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“We’re going to see red and blue out here, but we haven’t seen so much blue since LBJ,” said Mr. Ciruli, referring to Mr. Johnson’s 1964 landslide victory.

Historically, the association of red with Republicans and blue with Democrats came about by accident. In Europe, for example, the color red is almost always linked to the political left — think “Red China” — while blue refers to the right wing.

For years, U.S. television networks had used colored maps of the 50 states to designate electoral-vote victories, but there was no agreement on which color belonged to or represented which party, and in fact the red and blue were used interchangeably.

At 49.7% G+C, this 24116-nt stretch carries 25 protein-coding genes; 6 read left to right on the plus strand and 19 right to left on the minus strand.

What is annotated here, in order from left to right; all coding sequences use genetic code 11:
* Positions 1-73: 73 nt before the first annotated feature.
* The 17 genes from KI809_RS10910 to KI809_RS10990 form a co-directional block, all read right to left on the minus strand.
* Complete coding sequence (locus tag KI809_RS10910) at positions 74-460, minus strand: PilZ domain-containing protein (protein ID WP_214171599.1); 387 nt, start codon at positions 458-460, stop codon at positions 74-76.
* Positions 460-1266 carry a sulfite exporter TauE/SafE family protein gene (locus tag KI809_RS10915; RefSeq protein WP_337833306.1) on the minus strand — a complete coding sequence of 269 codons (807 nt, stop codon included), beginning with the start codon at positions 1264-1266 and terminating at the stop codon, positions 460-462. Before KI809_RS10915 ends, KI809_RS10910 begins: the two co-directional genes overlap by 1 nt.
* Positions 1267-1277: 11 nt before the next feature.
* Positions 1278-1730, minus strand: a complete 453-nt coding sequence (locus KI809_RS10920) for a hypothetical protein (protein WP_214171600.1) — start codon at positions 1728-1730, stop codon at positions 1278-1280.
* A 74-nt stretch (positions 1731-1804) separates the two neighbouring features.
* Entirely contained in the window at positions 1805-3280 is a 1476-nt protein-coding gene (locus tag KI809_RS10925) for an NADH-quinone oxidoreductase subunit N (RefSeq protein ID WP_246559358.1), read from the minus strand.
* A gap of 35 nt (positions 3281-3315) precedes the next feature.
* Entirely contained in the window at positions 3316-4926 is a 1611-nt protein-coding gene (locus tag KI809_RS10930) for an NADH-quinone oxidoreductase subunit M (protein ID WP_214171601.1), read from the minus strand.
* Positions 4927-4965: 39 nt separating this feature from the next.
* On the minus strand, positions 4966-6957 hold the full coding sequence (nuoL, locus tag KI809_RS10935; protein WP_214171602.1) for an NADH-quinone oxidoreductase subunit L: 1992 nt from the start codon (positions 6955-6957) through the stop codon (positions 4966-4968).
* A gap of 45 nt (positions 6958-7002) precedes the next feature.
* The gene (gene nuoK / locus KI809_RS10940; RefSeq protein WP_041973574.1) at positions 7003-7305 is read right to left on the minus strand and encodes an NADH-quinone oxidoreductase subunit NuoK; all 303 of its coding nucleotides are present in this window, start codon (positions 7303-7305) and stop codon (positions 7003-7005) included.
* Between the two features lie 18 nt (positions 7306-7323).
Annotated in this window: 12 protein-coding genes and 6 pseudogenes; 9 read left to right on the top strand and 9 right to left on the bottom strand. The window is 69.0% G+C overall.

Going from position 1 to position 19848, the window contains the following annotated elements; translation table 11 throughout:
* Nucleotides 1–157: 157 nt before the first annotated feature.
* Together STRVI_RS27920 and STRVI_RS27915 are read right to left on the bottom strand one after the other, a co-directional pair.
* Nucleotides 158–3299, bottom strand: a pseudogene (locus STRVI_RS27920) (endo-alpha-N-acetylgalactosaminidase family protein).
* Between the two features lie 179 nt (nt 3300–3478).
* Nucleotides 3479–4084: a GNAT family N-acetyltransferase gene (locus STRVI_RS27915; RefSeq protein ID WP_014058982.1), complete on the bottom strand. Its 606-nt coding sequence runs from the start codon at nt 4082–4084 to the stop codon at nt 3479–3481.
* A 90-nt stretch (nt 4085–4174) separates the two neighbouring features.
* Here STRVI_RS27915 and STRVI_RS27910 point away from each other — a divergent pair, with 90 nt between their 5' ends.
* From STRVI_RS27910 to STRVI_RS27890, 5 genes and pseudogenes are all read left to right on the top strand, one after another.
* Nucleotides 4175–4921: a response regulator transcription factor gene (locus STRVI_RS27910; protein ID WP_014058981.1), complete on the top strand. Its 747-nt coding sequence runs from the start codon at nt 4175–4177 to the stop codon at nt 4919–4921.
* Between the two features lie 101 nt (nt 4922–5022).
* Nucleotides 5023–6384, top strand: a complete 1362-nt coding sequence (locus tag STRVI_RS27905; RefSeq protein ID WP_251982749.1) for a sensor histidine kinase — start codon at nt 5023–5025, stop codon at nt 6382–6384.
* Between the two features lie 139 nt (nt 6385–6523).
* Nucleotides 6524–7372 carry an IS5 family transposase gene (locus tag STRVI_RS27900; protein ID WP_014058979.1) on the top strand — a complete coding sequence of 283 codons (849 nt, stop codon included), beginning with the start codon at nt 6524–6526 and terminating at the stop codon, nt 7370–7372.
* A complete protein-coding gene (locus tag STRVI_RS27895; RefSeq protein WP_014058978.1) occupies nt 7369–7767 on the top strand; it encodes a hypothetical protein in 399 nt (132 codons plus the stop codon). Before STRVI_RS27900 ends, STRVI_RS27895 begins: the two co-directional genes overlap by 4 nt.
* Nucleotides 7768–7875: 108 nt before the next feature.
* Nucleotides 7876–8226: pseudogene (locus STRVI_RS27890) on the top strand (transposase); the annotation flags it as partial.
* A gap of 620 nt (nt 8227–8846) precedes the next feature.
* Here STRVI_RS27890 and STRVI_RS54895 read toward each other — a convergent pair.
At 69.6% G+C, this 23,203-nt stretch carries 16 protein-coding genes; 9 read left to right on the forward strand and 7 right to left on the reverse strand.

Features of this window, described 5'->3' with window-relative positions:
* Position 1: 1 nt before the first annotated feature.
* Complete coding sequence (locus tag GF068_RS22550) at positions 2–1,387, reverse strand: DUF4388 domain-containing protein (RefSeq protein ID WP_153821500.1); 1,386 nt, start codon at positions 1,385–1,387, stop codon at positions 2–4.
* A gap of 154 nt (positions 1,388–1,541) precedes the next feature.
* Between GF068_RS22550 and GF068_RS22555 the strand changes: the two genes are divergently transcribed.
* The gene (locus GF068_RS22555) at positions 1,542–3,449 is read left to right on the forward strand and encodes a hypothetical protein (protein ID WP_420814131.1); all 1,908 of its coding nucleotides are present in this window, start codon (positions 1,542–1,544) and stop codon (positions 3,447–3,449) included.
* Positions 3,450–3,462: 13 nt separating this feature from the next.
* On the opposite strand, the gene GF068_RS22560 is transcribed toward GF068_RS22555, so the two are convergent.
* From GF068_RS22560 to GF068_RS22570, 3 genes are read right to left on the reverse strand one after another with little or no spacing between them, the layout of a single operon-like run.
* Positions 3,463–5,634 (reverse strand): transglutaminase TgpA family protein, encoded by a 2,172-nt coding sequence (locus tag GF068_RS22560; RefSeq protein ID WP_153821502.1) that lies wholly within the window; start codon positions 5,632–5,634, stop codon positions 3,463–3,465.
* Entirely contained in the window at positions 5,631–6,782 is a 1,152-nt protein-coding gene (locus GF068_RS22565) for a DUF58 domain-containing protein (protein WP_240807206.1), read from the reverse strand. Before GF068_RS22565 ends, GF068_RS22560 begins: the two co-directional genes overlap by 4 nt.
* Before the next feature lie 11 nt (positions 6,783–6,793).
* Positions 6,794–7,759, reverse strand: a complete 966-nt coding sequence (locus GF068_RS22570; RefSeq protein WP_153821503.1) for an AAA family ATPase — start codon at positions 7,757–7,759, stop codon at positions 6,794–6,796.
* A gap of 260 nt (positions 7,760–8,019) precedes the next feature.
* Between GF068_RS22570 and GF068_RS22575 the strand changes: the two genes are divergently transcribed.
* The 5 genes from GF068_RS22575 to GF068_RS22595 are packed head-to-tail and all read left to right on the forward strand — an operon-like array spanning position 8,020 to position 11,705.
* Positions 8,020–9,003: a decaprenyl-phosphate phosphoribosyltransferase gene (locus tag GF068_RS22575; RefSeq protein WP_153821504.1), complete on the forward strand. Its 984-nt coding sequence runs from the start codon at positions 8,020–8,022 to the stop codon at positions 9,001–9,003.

When Ronald Reagan won his decisive 1980 presidential victory, newsman David Brinkley referred to the map in the Republican’s 44-state victory as “a sea of blue.”

It wasn’t until the aftermath of the 2000 race that pitted Republican George W. Bush against Democrat Al Gore, and the 36-day recount that followed, that the colors red and blue became shorthand for Republican and Democratic states. While NBC-TV was credited with using the combination first, every network soon had adopted the color scheme.

As the recount dragged on that year, the networks showed the color-coded map for more than a month, and almost constantly, especially on cable-television news. By the time Mr. Bush was declared the winner, the concept of red and blue states was firmly established in the political vernacular.